What makes this method so unique is the fact that there is no recovery time after the treatment. This type of procedure has been done over 10,000 times in the United States and there have been no reports of adverse side effects. In addition, one research study claims that 100 percent of treatment recipients still report being pain free 4 years later.
Stem Cell Therapy For Achilles Tendon
One clinic did a case study this year of a patient that came in with Achilles tendon pain and the outcome was remarkable. The 52-year-old female patient had been suffering from pain for nine months and it’d gotten significantly worse in the sixth month. She originally underwent traditional treatment methods, like massage and physical therapy, but the pain was unchanged.
After doing an initial assessment, the clinic decided to inject the tendon with a combination of adipose (fat) derived stem cells and bone marrow concentrate. The adipose tissue was taken from her lower abdomen and the bone marrow came from her posterior iliac crest. The patient was discharged home with a pain score of 6 out of 10 and told to take it easy over the next month. The provider told her to only perform light exercises such as walking for now. While the patient did report being very stiff and sore in the Achilles tendon area, she did not require crutches.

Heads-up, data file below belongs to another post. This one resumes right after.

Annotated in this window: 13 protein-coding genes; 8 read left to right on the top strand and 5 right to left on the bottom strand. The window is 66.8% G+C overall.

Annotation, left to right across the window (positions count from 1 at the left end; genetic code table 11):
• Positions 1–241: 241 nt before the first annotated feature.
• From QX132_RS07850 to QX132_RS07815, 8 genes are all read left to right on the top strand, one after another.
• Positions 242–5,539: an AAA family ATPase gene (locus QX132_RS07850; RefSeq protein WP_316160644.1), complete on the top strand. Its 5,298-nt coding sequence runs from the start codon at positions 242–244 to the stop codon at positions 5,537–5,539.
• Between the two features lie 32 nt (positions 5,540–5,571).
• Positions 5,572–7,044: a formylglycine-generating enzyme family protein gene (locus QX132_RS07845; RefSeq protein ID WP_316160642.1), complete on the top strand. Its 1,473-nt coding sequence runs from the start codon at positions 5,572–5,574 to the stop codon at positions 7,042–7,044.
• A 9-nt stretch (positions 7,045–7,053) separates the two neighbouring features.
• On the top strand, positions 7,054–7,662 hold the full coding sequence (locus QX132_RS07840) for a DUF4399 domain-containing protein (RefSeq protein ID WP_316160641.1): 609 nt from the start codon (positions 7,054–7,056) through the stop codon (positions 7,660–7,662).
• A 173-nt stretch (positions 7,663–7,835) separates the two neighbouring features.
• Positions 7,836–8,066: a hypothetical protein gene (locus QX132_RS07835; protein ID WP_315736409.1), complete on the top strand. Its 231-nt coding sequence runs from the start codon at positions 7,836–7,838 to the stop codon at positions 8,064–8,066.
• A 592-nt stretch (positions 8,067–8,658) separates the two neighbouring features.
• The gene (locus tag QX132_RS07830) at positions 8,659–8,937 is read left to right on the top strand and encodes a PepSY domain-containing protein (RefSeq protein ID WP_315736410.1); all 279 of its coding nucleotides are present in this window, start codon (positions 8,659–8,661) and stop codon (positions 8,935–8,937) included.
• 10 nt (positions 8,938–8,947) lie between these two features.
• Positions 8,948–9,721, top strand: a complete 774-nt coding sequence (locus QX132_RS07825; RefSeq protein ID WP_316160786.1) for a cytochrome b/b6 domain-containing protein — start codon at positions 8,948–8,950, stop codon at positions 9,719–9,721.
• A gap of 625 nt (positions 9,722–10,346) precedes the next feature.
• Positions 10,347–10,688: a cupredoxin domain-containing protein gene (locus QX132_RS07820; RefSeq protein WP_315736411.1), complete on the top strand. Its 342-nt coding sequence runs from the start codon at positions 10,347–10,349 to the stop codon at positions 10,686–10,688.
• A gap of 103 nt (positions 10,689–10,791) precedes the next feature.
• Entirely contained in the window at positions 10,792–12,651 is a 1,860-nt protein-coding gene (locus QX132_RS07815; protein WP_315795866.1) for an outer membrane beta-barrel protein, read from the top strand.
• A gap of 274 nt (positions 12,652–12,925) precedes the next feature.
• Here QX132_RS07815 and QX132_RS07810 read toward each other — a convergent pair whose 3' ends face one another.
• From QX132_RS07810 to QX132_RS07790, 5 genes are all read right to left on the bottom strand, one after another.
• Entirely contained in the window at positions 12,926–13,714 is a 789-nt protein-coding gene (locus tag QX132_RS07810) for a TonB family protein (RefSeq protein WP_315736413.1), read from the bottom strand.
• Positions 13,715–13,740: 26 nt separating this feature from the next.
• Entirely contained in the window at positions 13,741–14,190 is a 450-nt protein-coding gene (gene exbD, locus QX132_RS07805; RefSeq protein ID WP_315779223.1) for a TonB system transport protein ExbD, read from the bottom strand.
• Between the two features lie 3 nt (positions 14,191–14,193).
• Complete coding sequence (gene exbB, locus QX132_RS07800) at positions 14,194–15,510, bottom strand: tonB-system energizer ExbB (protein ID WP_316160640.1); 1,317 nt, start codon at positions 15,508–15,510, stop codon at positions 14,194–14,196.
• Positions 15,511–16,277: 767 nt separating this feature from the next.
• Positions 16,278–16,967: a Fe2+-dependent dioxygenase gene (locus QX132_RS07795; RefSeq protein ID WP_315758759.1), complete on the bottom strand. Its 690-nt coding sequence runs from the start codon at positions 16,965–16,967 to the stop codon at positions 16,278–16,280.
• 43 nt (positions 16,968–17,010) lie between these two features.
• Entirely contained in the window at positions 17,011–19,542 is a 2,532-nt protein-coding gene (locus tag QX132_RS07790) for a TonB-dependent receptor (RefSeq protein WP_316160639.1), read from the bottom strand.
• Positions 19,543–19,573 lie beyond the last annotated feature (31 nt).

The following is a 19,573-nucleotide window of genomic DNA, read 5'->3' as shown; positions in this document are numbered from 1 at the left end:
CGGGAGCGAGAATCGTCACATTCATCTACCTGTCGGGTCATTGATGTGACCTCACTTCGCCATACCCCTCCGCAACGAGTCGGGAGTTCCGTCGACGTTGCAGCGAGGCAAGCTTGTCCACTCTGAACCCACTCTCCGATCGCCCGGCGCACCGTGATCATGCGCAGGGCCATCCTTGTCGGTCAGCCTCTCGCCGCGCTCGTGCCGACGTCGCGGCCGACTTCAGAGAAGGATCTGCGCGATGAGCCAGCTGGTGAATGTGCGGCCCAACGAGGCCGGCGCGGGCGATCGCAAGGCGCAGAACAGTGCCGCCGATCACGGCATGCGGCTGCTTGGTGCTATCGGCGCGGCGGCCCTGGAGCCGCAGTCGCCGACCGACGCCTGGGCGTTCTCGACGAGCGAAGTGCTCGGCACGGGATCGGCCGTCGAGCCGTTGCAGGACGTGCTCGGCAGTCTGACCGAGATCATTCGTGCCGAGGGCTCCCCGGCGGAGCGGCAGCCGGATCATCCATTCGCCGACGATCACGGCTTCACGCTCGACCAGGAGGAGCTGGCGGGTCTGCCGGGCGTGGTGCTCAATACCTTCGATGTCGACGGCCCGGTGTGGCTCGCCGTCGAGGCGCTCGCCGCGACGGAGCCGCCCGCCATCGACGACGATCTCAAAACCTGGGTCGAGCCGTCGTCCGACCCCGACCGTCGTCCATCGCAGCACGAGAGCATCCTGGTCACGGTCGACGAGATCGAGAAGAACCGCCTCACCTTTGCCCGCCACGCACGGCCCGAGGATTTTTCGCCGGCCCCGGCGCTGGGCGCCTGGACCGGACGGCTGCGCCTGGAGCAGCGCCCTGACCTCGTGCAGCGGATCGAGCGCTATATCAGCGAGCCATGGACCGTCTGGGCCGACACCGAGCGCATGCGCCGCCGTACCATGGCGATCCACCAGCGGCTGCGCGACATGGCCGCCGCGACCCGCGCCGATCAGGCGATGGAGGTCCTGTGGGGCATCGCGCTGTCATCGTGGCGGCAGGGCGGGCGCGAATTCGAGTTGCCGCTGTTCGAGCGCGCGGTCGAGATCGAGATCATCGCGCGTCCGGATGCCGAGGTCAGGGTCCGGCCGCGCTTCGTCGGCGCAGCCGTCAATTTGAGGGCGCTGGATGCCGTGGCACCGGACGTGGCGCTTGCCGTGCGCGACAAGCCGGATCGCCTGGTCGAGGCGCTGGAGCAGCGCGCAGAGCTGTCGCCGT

Join our Stem Cell Discussion & Information Facebook Group today!
One Month Later
The patient went to her follow-up appointment one month after her procedure took place and another injection was made. When she was admitted, her pain score was 1-4 out of 10. She felt that her pain had diminished by 50 percent since the initial procedure took place. During this appointment, the tendon was injected with platelet rich plasma at the area of tendonitis and the distal insertion. When she was discharged this time around, her provider told her that she could begin slowly advancing her exercises.
Two Months Later
Just two months after her follow-up appointment, the patient reported that the swelling had completely resolved. She’d also regained complete range of motion and had had no pain in three weeks. At that point, she was able to return to doing regular activities with no restrictions.
Six Months Later
Today, the patient is enjoying Pilates, cycling, skiing, and even weight training. All of these activities had stopped when she was suffering from Achilles tendon pain, but now she’s back at it. Stem cell therapy healed this patient’s condition and significantly improved her quality of life.
With the way things are going right now for stem therapy, it wouldn’t be surprising if the treatment replaced orthopedic surgery in the future. Stem therapy will eliminate the constant need for NSAIDS, which are attributed to 15,000 deaths per year. Patients can avoid the cortisol shot, which is said to be incredibly painful, temporary, and ultimately degrades bone density and cartilage over time. The need for surgery will also decrease, which puts patients at risk for pulmonary embolism, nerve damage, blood clots, and more.
When you consider all of that, stem cell therapy sounds like the right treatment. While it’s not an option for everyone, it will certainly be beneficial to many.